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  • ManagerJosh
    replied
    Originally posted by daemon View Post
    BDB isn't portable in its native format, but you can move it across systems using "svnadmin dump" and "svnadmin load" to dump it into an architecture-neutral format and then re-import it. This is the preferred method for backup of both repositories, actually.



    There's a free edition of the platform that supports up to like 15 users.
    Yea, i'm looking for something that can handle more users rather than having to pay per user.

    Leave a comment:


  • daemon
    replied
    Originally posted by Scott MacVicar View Post
    We used FSF since as far as I could see BDB was non portable, it didn't say how but I assumed that moving to either a 64bit machine or to a different architecture would cause problems.

    I'll see about giving 1.4.x a go when it gets to 1.4.1. Using fresh software and all that.
    BDB isn't portable in its native format, but you can move it across systems using "svnadmin dump" and "svnadmin load" to dump it into an architecture-neutral format and then re-import it. This is the preferred method for backup of both repositories, actually.

    Originally posted by ManagerJosh View Post
    ARRRGHH! Sourceforge.net is free, but I'm talking about the actual platform itself, not the site.
    There's a free edition of the platform that supports up to like 15 users.

    Leave a comment:


  • ManagerJosh
    replied
    Originally posted by daemon View Post
    The sourceforge.net site is free for all open source projects:



    http://sourceforge.net/docs/about
    ARRRGHH! Sourceforge.net is free, but I'm talking about the actual platform itself, not the site.

    Leave a comment:


  • Scott MacVicar
    replied
    Originally posted by daemon View Post
    I'd second this approach. I use Basecamp for project management and then I use my own bug-tracking solution, Bugdar.

    While I love Trac's SVN interface, I find their ticket system to be seriously lacking.



    Wow that's a big jump. Couple of suggestions:

    a) Use SVN 1.4.0 because it features a new binary diff algorithm which is faster and saves space
    b) Compare the size difference between BDB and FSFT databases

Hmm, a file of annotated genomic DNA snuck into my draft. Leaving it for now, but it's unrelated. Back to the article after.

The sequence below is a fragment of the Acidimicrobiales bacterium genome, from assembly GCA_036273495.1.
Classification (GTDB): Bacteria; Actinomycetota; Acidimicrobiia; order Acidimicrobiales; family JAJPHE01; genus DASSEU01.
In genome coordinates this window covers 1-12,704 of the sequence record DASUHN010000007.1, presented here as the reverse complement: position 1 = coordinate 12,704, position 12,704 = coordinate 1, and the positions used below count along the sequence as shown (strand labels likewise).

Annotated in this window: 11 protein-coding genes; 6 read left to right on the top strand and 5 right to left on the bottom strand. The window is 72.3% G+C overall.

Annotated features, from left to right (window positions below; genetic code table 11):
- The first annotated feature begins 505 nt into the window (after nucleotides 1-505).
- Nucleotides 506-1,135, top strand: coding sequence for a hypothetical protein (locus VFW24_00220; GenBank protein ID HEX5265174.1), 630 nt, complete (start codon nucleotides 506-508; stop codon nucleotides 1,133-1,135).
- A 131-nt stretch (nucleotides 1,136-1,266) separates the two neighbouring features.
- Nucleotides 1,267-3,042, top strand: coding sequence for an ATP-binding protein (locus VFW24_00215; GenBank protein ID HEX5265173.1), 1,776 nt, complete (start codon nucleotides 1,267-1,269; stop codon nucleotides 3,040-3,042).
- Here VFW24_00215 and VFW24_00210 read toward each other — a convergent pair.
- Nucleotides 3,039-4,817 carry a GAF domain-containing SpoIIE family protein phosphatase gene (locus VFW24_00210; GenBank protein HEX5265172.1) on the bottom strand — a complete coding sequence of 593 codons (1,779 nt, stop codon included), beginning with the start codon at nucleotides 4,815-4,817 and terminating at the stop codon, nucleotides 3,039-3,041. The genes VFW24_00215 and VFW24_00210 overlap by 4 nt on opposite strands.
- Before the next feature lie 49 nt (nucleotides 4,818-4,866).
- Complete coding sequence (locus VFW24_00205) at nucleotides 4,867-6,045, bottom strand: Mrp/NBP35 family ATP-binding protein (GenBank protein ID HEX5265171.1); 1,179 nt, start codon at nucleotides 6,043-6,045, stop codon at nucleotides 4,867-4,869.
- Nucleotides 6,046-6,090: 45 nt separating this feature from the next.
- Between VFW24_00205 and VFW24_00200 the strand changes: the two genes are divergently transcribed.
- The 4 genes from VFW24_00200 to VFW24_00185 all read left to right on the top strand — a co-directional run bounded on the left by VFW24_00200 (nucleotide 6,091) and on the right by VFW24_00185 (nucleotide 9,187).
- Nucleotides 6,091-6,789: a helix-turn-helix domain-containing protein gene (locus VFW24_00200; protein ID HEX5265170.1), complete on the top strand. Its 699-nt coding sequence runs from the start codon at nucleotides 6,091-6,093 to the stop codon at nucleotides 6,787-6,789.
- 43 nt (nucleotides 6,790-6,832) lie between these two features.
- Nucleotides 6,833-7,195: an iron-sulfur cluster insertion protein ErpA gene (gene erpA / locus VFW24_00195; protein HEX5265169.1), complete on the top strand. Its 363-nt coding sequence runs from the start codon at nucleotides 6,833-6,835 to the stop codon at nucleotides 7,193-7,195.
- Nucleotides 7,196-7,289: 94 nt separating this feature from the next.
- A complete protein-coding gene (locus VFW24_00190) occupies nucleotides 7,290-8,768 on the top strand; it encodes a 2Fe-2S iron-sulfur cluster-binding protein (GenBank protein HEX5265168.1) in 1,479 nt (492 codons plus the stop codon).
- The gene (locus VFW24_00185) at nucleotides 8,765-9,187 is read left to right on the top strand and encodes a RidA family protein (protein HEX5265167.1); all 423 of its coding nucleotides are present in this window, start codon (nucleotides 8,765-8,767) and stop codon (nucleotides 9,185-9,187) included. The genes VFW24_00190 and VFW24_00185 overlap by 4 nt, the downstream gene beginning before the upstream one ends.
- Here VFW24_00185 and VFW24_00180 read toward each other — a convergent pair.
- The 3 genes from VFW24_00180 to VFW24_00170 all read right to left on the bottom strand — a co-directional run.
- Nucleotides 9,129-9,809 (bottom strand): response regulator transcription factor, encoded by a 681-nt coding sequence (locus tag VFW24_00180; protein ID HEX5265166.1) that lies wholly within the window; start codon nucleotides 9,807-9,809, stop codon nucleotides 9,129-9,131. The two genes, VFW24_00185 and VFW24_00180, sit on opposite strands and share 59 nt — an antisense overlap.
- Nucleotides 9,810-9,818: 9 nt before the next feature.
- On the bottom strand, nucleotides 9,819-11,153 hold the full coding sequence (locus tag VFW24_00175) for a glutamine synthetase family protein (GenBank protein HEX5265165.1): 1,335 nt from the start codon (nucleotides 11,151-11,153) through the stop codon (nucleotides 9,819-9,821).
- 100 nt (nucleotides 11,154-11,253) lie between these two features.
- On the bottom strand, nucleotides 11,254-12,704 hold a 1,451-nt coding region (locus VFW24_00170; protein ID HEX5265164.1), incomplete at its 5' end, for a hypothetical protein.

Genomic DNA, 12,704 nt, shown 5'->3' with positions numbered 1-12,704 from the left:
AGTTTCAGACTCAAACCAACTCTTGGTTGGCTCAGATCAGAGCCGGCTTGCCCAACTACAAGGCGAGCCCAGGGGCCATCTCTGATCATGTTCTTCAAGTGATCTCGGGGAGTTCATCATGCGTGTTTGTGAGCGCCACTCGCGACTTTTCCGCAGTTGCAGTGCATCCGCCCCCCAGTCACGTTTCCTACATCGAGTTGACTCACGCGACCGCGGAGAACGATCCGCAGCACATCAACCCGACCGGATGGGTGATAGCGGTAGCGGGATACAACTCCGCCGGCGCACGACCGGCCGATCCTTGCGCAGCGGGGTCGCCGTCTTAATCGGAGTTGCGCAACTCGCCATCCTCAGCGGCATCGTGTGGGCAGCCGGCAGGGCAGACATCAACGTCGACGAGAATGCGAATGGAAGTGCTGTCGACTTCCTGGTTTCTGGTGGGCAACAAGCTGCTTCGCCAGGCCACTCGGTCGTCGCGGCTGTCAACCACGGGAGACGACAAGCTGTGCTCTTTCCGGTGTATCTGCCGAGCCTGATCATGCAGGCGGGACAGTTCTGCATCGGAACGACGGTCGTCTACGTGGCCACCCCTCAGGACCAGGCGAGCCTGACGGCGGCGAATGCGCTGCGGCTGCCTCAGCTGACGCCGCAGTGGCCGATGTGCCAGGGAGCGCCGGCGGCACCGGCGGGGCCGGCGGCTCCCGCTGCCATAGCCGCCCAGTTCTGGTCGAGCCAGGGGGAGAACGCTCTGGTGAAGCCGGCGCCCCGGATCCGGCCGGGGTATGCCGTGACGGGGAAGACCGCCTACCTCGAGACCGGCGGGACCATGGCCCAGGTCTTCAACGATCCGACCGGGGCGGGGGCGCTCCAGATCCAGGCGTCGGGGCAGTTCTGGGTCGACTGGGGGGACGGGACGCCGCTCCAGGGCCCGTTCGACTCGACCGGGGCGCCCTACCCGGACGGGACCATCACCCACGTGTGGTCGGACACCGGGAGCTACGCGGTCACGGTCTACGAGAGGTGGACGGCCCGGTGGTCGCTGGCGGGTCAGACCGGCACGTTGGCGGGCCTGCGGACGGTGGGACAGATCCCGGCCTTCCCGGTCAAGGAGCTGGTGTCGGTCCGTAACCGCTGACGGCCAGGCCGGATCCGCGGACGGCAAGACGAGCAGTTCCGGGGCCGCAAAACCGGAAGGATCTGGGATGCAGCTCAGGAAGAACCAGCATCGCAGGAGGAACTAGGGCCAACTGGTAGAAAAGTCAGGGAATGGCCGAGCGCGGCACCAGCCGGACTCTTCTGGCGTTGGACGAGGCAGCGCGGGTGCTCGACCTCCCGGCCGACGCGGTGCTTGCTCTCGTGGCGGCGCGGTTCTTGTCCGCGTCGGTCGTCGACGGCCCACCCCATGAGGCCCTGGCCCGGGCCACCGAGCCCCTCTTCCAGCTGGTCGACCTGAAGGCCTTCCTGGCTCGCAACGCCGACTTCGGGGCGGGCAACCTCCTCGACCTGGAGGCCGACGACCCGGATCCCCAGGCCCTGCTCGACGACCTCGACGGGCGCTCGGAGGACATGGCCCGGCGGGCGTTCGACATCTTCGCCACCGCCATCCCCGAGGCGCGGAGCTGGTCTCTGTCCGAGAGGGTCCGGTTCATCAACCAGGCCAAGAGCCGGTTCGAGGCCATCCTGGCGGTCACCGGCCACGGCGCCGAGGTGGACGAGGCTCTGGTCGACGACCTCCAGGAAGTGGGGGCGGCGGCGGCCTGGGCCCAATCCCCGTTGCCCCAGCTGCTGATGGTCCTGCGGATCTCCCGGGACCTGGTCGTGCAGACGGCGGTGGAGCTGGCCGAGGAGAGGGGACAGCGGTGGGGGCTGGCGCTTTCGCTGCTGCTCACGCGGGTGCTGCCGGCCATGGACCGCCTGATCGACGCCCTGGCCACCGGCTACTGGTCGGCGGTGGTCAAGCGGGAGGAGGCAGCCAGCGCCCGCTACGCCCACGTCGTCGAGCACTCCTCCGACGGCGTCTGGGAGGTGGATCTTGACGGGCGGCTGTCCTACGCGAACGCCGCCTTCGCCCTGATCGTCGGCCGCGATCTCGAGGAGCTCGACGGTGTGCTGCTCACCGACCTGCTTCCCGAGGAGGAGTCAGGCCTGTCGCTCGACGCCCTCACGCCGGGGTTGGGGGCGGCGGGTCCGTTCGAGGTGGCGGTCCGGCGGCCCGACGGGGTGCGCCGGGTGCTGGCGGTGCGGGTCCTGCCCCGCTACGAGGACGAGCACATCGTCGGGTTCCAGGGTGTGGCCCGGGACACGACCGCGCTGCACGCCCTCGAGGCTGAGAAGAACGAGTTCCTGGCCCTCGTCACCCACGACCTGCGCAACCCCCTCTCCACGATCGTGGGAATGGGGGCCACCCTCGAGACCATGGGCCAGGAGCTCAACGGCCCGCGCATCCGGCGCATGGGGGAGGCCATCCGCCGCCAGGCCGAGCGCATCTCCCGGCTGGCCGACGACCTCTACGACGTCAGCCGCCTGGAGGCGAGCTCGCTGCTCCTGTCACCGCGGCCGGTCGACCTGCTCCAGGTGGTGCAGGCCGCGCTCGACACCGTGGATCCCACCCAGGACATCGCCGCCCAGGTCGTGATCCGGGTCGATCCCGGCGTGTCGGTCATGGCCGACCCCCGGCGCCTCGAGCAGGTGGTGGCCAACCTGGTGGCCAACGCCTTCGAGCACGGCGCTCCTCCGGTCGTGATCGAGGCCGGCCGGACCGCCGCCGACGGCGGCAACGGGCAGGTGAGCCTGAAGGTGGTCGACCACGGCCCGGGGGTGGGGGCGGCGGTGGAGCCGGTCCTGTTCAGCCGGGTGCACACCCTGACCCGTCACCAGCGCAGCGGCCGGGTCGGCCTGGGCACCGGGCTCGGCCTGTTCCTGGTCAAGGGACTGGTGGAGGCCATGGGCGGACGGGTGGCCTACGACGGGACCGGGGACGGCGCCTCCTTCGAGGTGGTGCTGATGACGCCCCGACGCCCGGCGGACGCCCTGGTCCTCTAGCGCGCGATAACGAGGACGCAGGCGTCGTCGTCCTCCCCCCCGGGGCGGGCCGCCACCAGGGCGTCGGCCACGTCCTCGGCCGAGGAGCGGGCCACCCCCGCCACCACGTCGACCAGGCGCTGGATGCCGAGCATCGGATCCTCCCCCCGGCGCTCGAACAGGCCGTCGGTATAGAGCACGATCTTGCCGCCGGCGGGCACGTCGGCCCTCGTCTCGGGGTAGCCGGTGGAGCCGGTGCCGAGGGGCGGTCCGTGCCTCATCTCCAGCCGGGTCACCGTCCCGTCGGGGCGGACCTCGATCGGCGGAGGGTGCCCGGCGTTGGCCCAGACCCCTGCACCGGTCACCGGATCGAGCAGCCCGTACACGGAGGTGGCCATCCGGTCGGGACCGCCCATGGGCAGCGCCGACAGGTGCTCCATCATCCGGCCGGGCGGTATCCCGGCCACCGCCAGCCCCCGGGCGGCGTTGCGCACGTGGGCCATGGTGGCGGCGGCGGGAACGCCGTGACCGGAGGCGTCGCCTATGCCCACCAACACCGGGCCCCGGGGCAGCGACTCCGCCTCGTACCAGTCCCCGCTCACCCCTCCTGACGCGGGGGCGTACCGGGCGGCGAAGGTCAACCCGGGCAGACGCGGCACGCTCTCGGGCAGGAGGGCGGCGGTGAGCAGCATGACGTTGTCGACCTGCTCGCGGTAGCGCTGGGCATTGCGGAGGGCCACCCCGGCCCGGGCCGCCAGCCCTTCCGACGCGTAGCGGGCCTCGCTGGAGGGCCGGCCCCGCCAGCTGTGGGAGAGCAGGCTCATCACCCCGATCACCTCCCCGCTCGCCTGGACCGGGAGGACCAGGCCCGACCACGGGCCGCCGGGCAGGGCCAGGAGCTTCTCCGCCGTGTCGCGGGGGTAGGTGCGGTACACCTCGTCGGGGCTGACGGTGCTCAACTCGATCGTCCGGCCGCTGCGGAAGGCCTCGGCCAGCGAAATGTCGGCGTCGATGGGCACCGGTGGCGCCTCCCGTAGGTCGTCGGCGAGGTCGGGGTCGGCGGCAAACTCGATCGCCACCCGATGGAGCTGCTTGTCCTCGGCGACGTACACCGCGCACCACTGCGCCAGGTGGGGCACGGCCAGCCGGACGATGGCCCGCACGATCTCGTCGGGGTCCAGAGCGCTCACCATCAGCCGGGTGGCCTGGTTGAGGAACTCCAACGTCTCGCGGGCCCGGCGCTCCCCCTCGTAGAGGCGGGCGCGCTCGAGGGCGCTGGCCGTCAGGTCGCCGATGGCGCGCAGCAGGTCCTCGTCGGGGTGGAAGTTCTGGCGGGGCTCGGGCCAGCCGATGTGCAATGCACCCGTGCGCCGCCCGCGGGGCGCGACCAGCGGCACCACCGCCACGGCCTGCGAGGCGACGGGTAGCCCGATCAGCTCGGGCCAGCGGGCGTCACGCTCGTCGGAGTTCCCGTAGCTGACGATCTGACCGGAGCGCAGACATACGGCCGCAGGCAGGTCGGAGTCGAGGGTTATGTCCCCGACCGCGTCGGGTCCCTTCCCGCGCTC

c) Only import the trunk/CVS HEAD into SVN and then keep the CVS viewer alive for archival reasons; when importing from CVS -> SVN, the problem is that every single commit (even if they all went to the server at the same time) has to be its own separate SVN revision
    We used FSF since as far as I could see BDB was non portable, it didn't say how but I assumed that moving to either a 64bit machine or to a different architecture would cause problems.

    I'll see about giving 1.4.x a go when it gets to 1.4.1. Using fresh software and all that.

    Leave a comment:


  • simsim
    replied
    Does anyone has experienced with SmartCVS & SmartSVN?

    Leave a comment:


  • daemon
    replied
    Originally posted by ManagerJosh View Post
    AFAIK, sourceforge isn't free. My understanding is it's cost per project.
    The sourceforge.net site is free for all open source projects:

    SourceForge.net provides free hosting to Open Source software development projects. The essence of the Open Source development model is the rapid creation of solutions within an open, collaborative environment. Collaboration within the Open Source community (developers and end users) promotes a higher standard of quality, and helps to ensure the long-term viability of both data and applications
    http://sourceforge.net/docs/about

    Leave a comment:


  • ManagerJosh
    replied
    Originally posted by daemon View Post
    If you're willing to go open source, then Sourceforge and Collabnet are great .
    AFAIK, sourceforge isn't free. My understanding is it's cost per project.